• - Another positive sexuality online store, many toys plus much useful information.
  • - Sponsored by Columbia University, Frank answers about Sex, relationships, nutrition, and health
  1. Finally, experiment! Find out what else works. Does heat increase sensation? Cold? Does watching a chick flick, a sexy movie, or reading increase your interest and desire? If you find something helpful, use it. If you find something that makes the problem worse, avoid it.

Most people find solutions or work-arounds to sexual problems related to MS. We hope you will too.

For further information about sexuality in MS, download the excellent edition of MS in Focus from the Multiple Sclerosis International Federation,, at


Psychologist Response
David Rintell, EdD
Can Do MS Programs Consultant

First, remember that if you do not care for yourself, it is likely that your effectiveness as a support partner will eventually be greatly reduced. If you keep in mind that care of the self and care of your partners are linked in this way, it reduces the competition for the attention of the care provider. Therefore, some focus on your own needs is a necessity and should not be overlooked.Thank you for posing this very important question. Many support partners feel torn between providing care for their partner (or family member) and looking after their own needs. And as you have pointed out, after providing care, a support partner often feels depleted and unable to do something health promoting for himself or herself. Here are some ideas which might be helpful to the many support partners who are wrestling with this dilemma.

Secondly, let’s look at the statement, “No one is able to take care of me.” Part of being an effective support partner is identifying possible sources of support for yourself. The first place to look is your partner, the person for whom you care. Although she or he may not be able to provide physical help, s/he can certainly provide emotional support of some type. Even a “thank you,” or a “how are you doing today?” can provide an emotional boost. We know, however, that people living with MS sometimes need to be very self-focused in order to get through the day, and such may be unaware of your need for emotional support. You can tell your partner or family member that you need recognition, acknowledgement and gratitude. You can ask for it. And, if supportive statements from your partner are rare, make sure to let him or her know how much they are appreciated.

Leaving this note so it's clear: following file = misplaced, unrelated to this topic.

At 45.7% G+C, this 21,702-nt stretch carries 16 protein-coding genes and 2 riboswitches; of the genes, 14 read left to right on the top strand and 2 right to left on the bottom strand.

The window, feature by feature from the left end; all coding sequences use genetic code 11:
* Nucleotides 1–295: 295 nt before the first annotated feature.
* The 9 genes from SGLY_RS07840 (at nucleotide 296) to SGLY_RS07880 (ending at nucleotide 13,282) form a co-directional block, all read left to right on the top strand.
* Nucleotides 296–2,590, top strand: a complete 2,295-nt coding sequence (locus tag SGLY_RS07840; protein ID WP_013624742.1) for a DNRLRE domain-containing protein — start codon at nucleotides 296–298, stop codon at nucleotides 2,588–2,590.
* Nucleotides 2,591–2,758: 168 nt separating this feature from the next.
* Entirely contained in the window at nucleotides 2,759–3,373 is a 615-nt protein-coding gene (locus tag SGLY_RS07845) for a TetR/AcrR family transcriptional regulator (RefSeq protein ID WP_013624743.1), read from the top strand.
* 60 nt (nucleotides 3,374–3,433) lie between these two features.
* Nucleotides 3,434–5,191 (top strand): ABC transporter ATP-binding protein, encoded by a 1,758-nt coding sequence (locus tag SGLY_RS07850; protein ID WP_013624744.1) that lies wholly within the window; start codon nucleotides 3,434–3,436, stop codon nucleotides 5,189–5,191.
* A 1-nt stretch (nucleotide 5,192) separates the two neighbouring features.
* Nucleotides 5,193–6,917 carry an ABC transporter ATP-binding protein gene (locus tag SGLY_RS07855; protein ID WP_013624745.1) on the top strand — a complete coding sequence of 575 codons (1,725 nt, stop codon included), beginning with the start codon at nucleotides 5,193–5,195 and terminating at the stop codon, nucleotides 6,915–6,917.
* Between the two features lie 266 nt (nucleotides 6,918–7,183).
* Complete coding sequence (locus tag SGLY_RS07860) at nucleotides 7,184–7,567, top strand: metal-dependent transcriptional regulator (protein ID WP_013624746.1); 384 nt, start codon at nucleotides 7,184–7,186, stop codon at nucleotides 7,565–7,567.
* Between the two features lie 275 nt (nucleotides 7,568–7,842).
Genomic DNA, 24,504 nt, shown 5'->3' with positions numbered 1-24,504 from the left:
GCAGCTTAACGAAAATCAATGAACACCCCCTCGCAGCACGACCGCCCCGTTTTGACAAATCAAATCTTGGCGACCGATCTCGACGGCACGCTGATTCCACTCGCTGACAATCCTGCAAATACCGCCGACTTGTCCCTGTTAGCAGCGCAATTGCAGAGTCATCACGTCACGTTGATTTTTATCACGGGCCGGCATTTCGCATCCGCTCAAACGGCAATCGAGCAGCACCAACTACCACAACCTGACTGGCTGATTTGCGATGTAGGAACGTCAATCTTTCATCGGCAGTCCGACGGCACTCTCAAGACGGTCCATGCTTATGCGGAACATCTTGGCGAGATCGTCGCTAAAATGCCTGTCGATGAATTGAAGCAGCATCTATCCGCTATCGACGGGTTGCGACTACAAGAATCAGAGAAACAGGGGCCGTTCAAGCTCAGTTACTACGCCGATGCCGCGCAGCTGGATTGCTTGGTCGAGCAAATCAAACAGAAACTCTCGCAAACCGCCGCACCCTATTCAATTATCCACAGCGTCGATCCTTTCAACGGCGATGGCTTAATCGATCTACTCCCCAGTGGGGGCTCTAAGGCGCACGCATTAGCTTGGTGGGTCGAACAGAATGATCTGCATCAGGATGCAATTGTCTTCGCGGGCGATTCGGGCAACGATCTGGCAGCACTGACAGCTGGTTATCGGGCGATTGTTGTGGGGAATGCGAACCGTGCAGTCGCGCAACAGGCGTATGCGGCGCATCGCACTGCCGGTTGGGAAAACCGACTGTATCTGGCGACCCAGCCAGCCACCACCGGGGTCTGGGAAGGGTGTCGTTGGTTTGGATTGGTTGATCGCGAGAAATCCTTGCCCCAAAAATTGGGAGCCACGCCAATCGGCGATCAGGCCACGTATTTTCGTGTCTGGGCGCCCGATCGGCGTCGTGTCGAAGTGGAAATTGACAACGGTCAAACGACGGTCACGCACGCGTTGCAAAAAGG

There are other potential sources of nurture and care for support partners, but it does take some effort to locate them. You may start by letting your closest friends or family members know a bit more about your life situation. Yes, they should already know because it is right in front of them, but they do not know what you need unless you tell them. If you tell your close friends and family, it is likely that they will offer help. They will not know what type of help you need. Make a list of tasks that would help you replenish. Each task should take about an hour, and if a friend or family member does the task, it will give you an hour to look after yourself; rest, go to the gym, meet someone for coffee, etc. Make index cards, each with one task. When a friend or family members asks, “Is there anything I can do.” Give them a card. The card might say, “Visit Lois for an hour on Wednesday afternoons, so I can go to Water Aerobics.” It might be, “Take our clothes to the cleaners.” It could say, “Find someone to visit Fred during lunchtime, so you and I could go out to lunch, and I won’t worry about Fred being alone.”

These days, many family members live far away and can’t offer support in person. Write some tasks on your list that can be done from afar: Find resources, call your partner on the phone, pay for a cleaning service or a few hours for an aide. There are many ways that we can support each other from a distance.

Finally, remember that your needs are as important as the needs of the person you support. Perhaps you like to go out to the local coffee shop, but your partner does not like to be seen in public with her walker. It is OK to emphasize that both of your needs have to be addressed. Although your partner or family member has the symptoms of MS, you are both living with all of the challenges caused by MS.